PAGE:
Hungarian folk music is closely connected with the music of diverse Turkic peoples. Research into this interaction has already produced considerable results, but it is far from being completed. Intriguing new questions are being raised by continuous inquiry, e.g.: Why is the music of different Turkic ethnic groups so different? Do the linguistic connections of this language family correspond to the musical connections?

The folk music of several Turkic groups has no monographic elaboration so far, and the available publications often fail to answer the elementary questions, too, so it is vitally important to carry on with the expeditions. Only when a large number of tunes have been collected during fieldwork and transcribed, and the work of other researchers has been considered, can serious comparative research work begin.

A close study of the material gathered during the expeditions can define the fundamental strata of the music of Turkic-speaking groups and their interrelations, followed by a comparison of diverse folk musics and finally, attempts can be made to draw historical conclusions. It is also to be examined how a highly complex folk music like that of the Hungarians with eastern origins in its old strata is connected to Turkic music and to the music of precisely which Turkic people.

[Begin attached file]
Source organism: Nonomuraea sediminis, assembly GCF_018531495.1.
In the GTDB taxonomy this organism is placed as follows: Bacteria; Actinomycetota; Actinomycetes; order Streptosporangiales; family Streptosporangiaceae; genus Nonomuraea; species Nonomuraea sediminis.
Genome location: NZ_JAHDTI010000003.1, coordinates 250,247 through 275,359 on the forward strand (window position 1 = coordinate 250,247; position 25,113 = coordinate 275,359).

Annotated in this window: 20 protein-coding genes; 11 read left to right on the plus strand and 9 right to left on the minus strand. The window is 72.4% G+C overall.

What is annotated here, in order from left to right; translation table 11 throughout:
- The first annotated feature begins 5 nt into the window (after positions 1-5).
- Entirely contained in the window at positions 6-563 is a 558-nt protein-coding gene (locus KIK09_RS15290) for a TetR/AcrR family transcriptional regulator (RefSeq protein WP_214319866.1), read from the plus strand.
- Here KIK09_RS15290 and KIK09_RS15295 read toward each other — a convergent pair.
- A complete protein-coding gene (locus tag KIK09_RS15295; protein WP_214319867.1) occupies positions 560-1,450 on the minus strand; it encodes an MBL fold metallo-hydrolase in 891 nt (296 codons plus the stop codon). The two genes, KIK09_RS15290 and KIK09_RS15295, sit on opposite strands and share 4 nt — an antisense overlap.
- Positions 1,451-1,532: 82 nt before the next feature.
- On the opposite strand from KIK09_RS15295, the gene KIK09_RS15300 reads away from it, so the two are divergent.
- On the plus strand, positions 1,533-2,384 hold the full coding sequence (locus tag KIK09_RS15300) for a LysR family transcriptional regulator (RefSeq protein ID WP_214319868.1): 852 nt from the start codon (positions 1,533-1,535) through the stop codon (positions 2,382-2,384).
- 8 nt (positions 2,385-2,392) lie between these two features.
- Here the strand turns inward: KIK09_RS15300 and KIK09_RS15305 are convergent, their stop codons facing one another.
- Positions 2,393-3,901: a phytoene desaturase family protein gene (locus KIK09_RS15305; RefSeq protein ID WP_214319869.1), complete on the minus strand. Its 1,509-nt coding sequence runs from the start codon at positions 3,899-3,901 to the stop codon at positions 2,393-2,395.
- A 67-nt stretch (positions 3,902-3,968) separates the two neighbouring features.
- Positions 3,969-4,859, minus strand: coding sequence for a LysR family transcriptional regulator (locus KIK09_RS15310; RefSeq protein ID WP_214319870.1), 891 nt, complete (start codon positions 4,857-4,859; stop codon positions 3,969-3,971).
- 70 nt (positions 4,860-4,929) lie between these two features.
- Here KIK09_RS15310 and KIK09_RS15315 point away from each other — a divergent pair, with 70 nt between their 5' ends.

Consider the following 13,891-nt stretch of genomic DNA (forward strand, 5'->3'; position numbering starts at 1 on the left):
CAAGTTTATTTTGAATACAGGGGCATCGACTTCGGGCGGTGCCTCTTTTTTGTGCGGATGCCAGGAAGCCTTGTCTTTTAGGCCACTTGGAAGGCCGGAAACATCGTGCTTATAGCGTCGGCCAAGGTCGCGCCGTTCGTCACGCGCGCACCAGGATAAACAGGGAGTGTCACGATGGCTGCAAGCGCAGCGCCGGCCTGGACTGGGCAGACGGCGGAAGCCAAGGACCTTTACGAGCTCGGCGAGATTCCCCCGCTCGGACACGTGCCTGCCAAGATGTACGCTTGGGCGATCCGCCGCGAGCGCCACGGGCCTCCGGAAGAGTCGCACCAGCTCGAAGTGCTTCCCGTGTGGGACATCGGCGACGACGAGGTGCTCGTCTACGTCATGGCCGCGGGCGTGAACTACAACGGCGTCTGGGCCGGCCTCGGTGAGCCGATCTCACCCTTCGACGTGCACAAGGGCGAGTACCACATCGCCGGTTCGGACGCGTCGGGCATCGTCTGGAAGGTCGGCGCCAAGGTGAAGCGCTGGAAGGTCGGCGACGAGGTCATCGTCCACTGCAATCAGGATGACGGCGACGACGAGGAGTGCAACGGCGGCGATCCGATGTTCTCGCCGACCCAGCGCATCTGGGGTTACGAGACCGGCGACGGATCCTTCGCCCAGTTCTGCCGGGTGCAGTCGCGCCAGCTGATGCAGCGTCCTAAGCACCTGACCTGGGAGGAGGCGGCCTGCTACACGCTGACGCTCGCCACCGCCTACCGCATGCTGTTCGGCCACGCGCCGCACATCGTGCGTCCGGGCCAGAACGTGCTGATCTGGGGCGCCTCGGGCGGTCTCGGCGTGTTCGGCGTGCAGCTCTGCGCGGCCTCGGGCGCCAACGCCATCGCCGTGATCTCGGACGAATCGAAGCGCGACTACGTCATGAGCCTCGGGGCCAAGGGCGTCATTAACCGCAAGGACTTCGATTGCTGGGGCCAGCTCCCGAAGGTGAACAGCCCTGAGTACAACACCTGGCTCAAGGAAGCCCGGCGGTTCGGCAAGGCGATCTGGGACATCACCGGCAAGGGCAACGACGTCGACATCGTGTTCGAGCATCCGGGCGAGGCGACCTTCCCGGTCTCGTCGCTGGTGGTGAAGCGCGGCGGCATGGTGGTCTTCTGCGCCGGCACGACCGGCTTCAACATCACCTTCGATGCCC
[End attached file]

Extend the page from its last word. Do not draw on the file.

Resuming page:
A sceptical reader might butt in that no matter how extensive the areal field research may be, conclusions as to Turkic or Hungarian prehistory or ethnogenesis are highly questionable, for a retrospect over thousands of years is hardly more impossible than looking back over a few hundred years in the history of folk music. All we may know is that prior to the organized school system, cinema, radio and particularly television that spread wide in the 20th century, the pace of cultural change was much slower. And also, that some strata of music, e.g. the laments and the parlando-rubato tunes usually sung in free rhythm are surprisingly persistent.

It is a generally accepted thesis that the evolution of large comprehensive tune groups requires lots and lots of years, but they usually survive longer, too. Concerning a few genres, there might be a chance to probe into the past, particularly when they are represented by many, more or less different but stylistically connected melodies, constituting a tune layer of tune style.

Field-research based examination of the archaic elements of Hungarian folk music has time-honoured traditions in Hungary. Just to mention the most important ones: Béla Bartók carried on fieldwork in Turkey in 1936, and László Vikár conducted comparative musical research in the Volga-Kama region among Finno-Ugrian and Turkic groups of people in the company of linguist Gábor Bereczki for over twenty years.